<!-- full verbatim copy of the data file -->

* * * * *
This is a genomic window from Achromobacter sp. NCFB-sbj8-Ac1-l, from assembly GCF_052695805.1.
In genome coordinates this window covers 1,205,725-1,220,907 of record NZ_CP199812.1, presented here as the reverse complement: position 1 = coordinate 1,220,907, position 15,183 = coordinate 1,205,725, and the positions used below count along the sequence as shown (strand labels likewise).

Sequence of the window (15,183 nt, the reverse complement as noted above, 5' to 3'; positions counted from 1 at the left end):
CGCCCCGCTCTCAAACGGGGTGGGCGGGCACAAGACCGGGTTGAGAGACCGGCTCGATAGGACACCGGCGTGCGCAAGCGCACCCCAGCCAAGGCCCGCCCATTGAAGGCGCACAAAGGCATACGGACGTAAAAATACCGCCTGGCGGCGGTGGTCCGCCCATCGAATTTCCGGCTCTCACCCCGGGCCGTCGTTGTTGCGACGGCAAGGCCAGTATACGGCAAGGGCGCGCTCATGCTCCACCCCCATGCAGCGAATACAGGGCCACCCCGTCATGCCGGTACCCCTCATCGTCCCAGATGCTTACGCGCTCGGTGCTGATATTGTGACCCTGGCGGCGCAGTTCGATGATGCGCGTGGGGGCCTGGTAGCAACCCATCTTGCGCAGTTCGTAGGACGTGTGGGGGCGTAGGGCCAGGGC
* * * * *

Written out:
This is a genomic window from Achromobacter sp. NCFB-sbj8-Ac1-l, from assembly GCF_052695805.1.
In genome coordinates this window covers 1,205,725-1,220,907 of record NZ_CP199812.1, presented here as the reverse complement: position 1 = coordinate 1,220,907, position 15,183 = coordinate 1,205,725, and the positions used below count along the sequence as shown (strand labels likewise).

Sequence of the window (15,183 nt, the reverse complement as noted above, 5' to 3'; positions counted from 1 at the left end):
CGCCCCGCTCTCAAACGGGGTGGGCGGGCACAAGACCGGGTTGAGAGACCGGCTCGATAGGACACCGGCGTGCGCAAGCGCACCCCAGCCAAGGCCCGCCCATTGAAGGCGCACAAAGGCATACGGACGTAAAAATACCGCCTGGCGGCGGTGGTCCGCCCATCGAATTTCCGGCTCTCACCCCGGGCCGTCGTTGTTGCGACGGCAAGGCCAGTATACGGCAAGGGCGCGCTCATGCTCCACCCCCATGCAGCGAATACAGGGCCACCCCGTCATGCCGGTACCCCTCATCGTCCCAGATGCTTACGCGCTCGGTGCTGATATTGTGACCCTGGCGGCGCAGTTCGATGATGCGCGTGGGGGCCTGGTAGCAACCCATCTTGCGCAGTTCGTAGGACGTGTGGGGGCGTAGGGCCAGGGC